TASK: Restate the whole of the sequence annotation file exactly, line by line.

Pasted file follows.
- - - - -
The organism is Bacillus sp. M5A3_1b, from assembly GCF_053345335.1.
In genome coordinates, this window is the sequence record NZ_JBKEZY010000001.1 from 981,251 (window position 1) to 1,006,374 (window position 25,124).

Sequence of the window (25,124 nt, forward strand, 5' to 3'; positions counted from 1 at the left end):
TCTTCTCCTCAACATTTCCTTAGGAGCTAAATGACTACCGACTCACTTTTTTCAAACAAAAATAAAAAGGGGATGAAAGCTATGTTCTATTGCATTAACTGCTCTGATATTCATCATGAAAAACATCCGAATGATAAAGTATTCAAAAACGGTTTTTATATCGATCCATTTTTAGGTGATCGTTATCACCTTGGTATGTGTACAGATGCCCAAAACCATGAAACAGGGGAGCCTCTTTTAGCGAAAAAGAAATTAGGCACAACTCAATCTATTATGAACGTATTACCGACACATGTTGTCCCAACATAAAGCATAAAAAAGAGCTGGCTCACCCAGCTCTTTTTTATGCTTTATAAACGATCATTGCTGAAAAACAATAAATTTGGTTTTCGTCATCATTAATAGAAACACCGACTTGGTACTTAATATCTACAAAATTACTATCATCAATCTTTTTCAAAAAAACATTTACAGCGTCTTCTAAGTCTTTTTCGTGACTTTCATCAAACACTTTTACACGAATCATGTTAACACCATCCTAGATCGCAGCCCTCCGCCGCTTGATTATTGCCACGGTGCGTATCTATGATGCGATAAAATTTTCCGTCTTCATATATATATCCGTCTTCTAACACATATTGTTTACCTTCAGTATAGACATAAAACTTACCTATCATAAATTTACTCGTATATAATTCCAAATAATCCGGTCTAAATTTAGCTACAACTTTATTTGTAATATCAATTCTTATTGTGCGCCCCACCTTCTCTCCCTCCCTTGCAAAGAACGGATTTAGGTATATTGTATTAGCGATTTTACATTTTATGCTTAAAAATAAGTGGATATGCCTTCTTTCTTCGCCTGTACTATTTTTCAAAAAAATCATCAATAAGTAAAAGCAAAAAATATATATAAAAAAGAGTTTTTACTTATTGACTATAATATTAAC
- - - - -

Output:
The organism is Bacillus sp. M5A3_1b, from assembly GCF_053345335.1.
In genome coordinates, this window is the sequence record NZ_JBKEZY010000001.1 from 981,251 (window position 1) to 1,006,374 (window position 25,124).

Sequence of the window (25,124 nt, forward strand, 5' to 3'; positions counted from 1 at the left end):
TCTTCTCCTCAACATTTCCTTAGGAGCTAAATGACTACCGACTCACTTTTTTCAAACAAAAATAAAAAGGGGATGAAAGCTATGTTCTATTGCATTAACTGCTCTGATATTCATCATGAAAAACATCCGAATGATAAAGTATTCAAAAACGGTTTTTATATCGATCCATTTTTAGGTGATCGTTATCACCTTGGTATGTGTACAGATGCCCAAAACCATGAAACAGGGGAGCCTCTTTTAGCGAAAAAGAAATTAGGCACAACTCAATCTATTATGAACGTATTACCGACACATGTTGTCCCAACATAAAGCATAAAAAAGAGCTGGCTCACCCAGCTCTTTTTTATGCTTTATAAACGATCATTGCTGAAAAACAATAAATTTGGTTTTCGTCATCATTAATAGAAACACCGACTTGGTACTTAATATCTACAAAATTACTATCATCAATCTTTTTCAAAAAAACATTTACAGCGTCTTCTAAGTCTTTTTCGTGACTTTCATCAAACACTTTTACACGAATCATGTTAACACCATCCTAGATCGCAGCCCTCCGCCGCTTGATTATTGCCACGGTGCGTATCTATGATGCGATAAAATTTTCCGTCTTCATATATATATCCGTCTTCTAACACATATTGTTTACCTTCAGTATAGACATAAAACTTACCTATCATAAATTTACTCGTATATAATTCCAAATAATCCGGTCTAAATTTAGCTACAACTTTATTTGTAATATCAATTCTTATTGTGCGCCCCACCTTCTCTCCCTCCCTTGCAAAGAACGGATTTAGGTATATTGTATTAGCGATTTTACATTTTATGCTTAAAAATAAGTGGATATGCCTTCTTTCTTCGCCTGTACTATTTTTCAAAAAAATCATCAATAAGTAAAAGCAAAAAATATATATAAAAAAGAGTTTTTACTTATTGACTATAATATTAAC